Often, local groups have markedly different convictions from al-Qa’ida, particularly when it comes to nationalism and democracy. Nationalism, in particular, is a two-edged sword for al-Qa’ida. While some al-Qa’ida affiliates have at times exploited anti-foreign sentiment, be it in regards to the presence of U.S. troops in Iraq or Ethiopian forces in Somalia, al-Qa’ida itself has a strongly anti-nationalist bent. Al-Qaida criticizes Muslims who it sees as having excessive devotion to their country, believing nationalism creates a dividing point among the true community—Muslims. At the same time, elections, and political opportunities in general, can create a divide between local fighters and foreign fighters attached to jihad. In essence, local populations see elections as a means of gaining power or otherwise defending their community, whereas for the more globally focused jihadists, elections represent a threat to ideological purity.
Practical matters like finances often get in the way of the relationship. U.S. and allied pressure on al-Qa’ida’s finances has reduced the organization’s ability to dispense largesse, often to the point where it has sought financial help from affiliates, charged potential recruits for training.
Expansion also creates tensions inside and outside the core. As the number of affiliates increases, the overall security of the al-Qa’ida network decreases. An influx of outsiders creates tension by challenging al-Qa’ida’s insularity and making it harder to protect itself from possible infiltrators. At the same time, in cases where al-Qa’ida sends its own operatives and other non-locals to join an affiliate, these foreign fighters may alienate locals through their personal behavior or attempts to alter local traditions.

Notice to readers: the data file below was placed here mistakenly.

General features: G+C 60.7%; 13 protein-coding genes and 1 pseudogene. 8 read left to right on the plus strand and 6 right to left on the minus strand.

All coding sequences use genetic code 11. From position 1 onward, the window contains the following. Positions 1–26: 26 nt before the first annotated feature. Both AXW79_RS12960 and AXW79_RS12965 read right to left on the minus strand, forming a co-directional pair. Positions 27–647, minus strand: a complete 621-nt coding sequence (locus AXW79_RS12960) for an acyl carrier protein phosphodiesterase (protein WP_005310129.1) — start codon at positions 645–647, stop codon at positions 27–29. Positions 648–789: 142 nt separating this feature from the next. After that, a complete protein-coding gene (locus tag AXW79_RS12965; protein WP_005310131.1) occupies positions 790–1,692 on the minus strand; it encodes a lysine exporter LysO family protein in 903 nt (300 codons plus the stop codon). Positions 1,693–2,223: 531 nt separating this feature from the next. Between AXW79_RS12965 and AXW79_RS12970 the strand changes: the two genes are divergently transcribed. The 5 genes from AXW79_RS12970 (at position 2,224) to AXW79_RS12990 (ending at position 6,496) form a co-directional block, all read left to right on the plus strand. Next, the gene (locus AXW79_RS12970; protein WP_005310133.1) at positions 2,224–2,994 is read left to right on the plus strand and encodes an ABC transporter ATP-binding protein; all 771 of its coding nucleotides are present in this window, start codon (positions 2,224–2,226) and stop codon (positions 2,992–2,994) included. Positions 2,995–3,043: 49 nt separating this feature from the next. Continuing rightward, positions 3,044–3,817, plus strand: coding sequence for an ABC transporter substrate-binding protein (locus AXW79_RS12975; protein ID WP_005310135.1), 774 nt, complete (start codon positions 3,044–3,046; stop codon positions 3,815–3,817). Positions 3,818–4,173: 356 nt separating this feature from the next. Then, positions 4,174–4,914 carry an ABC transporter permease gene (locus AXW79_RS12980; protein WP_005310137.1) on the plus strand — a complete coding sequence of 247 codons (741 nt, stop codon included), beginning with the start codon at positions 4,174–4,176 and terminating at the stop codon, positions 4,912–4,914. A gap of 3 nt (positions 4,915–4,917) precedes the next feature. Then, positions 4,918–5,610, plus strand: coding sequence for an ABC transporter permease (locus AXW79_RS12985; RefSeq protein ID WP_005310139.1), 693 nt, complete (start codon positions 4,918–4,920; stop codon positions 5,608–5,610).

These issues, and others, may not only create tension between the core and its affiliates, they may be cause for like-minded groups or prominent jihadists to publicly condemn al-Qa’ida—something that costs al-Qa’ida heavily in terms of prestige, and possibly recruitment.
Implications for Fighting Al-Qa’ida Affiliates
It is vital to distinguish between those groups that are full-fledged affiliates and those groups where there is just limited interaction with al-Qa’ida. By lumping an unaffiliated group with al-Qa’ida, the United States can drive it into Zawahiri’s arms. It is also important to consider how some Sunni groups that act against U.S. interests can still serve to weaken al-Qa’ida.
With these understandings in mind, the United States and its allies should take a number of steps that capitalize on the differences in interests between al-Qa’ida on the one hand and its affiliates and local populations on the other.